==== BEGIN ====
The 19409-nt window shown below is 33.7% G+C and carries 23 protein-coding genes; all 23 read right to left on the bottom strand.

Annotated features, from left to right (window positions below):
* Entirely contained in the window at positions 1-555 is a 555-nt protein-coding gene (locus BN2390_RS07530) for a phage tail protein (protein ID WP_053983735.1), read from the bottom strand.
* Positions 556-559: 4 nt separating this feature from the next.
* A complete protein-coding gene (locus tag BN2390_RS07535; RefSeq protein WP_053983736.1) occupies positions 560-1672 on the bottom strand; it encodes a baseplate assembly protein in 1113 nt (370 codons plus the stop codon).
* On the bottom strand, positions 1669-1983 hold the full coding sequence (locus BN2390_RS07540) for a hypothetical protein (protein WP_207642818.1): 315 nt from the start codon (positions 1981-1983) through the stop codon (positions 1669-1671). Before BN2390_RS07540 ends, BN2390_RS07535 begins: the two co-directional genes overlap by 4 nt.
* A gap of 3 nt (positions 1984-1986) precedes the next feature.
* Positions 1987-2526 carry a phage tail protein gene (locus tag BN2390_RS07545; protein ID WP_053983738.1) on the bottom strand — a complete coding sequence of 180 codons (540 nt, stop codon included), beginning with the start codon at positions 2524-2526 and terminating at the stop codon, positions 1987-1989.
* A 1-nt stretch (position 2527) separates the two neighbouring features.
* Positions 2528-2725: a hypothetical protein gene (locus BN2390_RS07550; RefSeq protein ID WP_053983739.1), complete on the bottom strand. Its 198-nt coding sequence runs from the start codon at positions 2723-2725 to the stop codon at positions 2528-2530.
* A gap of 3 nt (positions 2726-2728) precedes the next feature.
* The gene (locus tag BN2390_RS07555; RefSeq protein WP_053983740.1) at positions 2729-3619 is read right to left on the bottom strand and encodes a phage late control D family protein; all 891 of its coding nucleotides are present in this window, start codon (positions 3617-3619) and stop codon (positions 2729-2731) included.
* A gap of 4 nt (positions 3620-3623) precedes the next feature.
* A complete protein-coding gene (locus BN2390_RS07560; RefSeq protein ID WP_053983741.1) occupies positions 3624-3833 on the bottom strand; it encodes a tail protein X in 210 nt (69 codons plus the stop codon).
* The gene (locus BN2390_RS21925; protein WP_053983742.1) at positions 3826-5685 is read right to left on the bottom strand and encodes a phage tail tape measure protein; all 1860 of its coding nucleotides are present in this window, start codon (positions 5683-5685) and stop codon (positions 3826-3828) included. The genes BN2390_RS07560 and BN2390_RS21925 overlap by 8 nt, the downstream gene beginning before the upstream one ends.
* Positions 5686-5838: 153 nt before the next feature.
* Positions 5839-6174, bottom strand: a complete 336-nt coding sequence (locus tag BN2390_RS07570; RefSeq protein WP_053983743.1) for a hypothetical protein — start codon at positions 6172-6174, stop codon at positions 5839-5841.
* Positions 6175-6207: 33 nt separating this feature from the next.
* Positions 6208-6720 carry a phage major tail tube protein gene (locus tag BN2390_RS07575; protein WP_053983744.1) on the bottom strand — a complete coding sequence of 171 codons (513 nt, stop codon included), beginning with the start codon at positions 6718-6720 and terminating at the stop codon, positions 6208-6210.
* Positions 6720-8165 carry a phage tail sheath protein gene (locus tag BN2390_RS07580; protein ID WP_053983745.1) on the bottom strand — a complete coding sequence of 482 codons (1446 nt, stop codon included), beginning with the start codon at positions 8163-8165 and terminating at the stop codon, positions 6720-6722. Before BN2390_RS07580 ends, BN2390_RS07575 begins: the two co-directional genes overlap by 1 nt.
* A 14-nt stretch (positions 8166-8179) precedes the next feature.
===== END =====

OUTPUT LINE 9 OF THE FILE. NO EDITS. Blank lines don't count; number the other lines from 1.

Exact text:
* A 1-nt stretch (position 2527) separates the two neighbouring features.